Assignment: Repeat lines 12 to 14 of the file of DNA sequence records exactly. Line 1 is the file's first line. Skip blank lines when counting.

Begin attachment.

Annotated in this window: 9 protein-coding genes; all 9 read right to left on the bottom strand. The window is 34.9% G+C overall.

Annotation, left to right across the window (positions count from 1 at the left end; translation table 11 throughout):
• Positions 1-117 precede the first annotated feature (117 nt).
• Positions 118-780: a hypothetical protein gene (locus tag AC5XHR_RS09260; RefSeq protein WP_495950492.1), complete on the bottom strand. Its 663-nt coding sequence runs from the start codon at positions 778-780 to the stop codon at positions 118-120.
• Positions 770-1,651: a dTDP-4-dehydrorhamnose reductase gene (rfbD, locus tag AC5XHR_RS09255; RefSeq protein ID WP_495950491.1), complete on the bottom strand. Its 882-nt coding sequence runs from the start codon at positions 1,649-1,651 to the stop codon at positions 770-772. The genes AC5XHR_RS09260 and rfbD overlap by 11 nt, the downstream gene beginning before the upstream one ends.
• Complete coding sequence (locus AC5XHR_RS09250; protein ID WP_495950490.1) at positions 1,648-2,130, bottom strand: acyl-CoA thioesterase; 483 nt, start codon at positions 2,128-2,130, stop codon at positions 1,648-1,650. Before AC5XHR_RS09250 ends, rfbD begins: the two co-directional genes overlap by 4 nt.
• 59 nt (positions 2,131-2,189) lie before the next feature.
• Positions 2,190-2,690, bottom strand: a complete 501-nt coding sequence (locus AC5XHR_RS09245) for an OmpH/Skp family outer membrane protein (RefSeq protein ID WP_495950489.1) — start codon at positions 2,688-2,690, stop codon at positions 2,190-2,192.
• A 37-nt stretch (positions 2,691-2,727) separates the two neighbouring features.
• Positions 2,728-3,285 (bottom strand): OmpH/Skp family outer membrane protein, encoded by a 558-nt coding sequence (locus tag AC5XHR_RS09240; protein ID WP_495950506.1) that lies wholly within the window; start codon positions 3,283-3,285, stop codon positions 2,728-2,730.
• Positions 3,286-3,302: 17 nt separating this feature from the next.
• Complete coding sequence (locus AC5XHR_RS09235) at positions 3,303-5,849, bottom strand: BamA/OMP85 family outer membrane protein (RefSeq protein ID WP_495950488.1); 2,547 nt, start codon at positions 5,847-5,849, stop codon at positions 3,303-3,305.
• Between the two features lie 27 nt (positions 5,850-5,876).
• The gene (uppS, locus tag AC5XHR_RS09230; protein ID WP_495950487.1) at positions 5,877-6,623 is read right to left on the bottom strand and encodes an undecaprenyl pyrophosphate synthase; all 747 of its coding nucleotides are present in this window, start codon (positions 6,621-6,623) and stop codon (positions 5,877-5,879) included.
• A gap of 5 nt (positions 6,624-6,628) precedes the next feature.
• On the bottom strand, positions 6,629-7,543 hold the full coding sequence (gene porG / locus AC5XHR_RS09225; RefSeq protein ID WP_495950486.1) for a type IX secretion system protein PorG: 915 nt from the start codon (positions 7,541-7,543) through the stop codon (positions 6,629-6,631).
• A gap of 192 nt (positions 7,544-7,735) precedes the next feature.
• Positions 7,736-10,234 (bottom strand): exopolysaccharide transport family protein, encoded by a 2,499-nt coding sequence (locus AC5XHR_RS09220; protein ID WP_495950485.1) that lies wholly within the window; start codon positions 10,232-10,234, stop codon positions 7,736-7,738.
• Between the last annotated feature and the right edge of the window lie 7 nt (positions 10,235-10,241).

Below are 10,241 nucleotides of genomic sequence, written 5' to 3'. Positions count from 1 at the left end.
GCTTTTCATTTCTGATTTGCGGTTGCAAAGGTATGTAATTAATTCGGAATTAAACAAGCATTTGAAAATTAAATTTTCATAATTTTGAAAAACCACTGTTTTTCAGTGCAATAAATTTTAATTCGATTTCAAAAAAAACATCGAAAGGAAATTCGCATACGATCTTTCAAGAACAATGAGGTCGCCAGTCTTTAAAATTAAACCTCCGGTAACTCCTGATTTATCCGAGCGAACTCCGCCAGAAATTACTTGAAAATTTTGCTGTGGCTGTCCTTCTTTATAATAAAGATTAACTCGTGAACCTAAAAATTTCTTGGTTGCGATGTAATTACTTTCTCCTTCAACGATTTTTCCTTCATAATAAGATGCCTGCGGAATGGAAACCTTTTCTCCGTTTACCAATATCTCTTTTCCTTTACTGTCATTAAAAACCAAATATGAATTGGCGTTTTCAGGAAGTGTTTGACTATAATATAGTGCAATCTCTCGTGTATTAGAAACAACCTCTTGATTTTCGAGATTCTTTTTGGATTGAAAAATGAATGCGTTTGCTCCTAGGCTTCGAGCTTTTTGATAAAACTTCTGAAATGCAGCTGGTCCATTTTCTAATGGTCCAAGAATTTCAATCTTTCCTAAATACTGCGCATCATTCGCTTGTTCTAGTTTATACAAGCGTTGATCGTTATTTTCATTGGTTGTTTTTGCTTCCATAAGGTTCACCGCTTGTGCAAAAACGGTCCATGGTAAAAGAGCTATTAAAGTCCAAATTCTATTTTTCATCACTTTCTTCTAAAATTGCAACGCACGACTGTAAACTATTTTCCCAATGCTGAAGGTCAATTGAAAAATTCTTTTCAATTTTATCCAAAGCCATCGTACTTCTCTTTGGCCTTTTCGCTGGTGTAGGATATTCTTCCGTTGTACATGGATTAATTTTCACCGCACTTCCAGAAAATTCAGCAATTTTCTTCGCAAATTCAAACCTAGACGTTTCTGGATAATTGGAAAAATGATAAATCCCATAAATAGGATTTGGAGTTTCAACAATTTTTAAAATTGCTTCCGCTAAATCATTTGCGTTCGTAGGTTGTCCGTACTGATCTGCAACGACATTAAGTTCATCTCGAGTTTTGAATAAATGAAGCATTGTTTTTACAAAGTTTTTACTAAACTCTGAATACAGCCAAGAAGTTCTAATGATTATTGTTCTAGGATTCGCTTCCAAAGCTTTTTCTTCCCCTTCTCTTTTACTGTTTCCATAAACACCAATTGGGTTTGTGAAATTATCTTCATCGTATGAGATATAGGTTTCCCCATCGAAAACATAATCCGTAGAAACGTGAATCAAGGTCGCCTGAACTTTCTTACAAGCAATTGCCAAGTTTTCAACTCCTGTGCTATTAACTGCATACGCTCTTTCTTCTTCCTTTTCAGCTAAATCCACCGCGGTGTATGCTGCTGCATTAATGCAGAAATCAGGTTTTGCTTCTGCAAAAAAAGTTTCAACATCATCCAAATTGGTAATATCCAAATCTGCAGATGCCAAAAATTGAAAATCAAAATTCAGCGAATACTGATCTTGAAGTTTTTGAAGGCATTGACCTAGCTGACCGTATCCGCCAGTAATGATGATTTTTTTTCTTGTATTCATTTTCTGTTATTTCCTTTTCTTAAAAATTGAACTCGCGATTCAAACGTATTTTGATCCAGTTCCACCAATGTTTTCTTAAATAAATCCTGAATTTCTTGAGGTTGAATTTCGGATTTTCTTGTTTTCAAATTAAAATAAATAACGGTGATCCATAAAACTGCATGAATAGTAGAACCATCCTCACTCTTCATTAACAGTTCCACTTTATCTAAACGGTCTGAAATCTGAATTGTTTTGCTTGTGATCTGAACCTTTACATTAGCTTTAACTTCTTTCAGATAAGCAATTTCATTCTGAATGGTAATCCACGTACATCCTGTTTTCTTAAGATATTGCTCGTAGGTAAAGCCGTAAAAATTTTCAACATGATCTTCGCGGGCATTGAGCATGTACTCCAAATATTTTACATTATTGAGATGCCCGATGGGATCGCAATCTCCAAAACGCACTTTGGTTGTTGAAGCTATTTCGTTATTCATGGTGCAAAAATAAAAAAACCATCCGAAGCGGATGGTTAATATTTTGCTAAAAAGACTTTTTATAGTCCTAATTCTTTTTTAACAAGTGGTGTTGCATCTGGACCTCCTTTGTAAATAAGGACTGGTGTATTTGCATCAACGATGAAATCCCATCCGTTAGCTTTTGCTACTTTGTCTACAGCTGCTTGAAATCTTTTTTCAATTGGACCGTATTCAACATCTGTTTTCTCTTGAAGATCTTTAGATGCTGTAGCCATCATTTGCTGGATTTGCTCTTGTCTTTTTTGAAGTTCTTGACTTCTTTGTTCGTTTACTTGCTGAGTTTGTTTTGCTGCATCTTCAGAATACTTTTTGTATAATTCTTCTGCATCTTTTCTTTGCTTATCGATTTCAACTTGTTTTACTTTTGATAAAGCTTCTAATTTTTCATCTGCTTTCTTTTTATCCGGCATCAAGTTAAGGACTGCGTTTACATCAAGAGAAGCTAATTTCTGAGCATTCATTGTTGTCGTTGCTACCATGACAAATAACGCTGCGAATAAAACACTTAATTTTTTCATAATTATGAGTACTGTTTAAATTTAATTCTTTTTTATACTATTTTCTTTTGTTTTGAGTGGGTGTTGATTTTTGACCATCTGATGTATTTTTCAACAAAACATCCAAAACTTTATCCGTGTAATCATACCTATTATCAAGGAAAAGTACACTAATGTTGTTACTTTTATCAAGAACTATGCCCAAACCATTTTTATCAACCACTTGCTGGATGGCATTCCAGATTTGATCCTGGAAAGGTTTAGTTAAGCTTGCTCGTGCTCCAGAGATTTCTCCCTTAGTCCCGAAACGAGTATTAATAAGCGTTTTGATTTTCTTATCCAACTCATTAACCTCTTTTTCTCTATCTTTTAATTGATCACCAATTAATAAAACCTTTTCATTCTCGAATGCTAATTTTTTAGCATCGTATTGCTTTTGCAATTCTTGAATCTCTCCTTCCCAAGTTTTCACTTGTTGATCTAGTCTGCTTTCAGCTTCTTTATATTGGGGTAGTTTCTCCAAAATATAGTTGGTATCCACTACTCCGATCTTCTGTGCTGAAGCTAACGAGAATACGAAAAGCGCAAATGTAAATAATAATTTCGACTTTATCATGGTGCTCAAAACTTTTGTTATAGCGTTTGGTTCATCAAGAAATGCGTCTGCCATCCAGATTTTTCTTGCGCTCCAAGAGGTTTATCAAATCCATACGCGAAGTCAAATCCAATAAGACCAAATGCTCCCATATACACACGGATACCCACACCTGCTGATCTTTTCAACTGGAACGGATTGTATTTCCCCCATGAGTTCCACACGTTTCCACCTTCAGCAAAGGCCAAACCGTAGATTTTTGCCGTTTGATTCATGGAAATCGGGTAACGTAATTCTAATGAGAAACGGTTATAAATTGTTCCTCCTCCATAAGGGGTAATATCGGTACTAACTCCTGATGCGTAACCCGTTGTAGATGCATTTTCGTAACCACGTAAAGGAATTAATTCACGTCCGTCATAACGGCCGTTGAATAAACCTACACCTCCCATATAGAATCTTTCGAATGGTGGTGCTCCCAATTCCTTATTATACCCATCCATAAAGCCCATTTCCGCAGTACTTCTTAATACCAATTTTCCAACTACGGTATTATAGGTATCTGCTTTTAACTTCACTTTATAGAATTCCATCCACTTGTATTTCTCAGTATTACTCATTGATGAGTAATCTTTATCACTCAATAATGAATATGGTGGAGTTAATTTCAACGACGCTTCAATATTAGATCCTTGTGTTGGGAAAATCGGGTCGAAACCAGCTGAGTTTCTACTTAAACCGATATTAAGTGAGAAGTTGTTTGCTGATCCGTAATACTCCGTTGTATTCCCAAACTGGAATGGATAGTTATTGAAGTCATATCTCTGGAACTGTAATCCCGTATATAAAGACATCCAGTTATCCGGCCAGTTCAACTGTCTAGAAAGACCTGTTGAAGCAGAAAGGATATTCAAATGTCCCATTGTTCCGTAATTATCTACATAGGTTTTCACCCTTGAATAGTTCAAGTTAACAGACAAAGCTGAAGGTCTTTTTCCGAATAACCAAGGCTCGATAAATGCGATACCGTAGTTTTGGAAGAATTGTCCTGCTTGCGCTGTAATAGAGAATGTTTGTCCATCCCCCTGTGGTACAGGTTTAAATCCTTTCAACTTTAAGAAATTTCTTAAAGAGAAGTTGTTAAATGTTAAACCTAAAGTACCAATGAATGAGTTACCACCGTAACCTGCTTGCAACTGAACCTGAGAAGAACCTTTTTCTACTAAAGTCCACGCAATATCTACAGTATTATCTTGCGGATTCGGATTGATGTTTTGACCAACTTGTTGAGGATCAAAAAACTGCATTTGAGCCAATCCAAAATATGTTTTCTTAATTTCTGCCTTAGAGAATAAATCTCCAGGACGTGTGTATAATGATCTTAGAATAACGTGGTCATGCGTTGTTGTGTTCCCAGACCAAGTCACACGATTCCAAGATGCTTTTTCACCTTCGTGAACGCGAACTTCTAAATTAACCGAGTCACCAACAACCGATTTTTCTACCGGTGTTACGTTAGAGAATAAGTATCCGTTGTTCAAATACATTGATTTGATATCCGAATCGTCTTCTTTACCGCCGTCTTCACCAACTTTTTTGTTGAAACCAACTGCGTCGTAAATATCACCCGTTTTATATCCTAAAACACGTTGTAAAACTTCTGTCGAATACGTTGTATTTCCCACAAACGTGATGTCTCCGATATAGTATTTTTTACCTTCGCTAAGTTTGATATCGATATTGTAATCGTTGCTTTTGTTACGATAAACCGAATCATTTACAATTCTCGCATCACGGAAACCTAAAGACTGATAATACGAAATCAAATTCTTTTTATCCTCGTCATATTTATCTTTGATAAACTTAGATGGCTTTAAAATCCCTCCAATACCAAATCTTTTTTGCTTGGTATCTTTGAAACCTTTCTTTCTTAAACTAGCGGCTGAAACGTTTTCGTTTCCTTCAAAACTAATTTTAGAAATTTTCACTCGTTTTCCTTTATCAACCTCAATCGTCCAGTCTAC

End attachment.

• Complete coding sequence (locus AC5XHR_RS09235) at positions 3,303-5,849, bottom strand: BamA/OMP85 family outer membrane protein (RefSeq protein ID WP_495950488.1); 2,547 nt, start codon at positions 5,847-5,849, stop codon at positions 3,303-3,305.
• Between the two features lie 27 nt (positions 5,850-5,876).
• The gene (uppS, locus tag AC5XHR_RS09230; protein ID WP_495950487.1) at positions 5,877-6,623 is read right to left on the bottom strand and encodes an undecaprenyl pyrophosphate synthase; all 747 of its coding nucleotides are present in this window, start codon (positions 6,621-6,623) and stop codon (positions 5,877-5,879) included.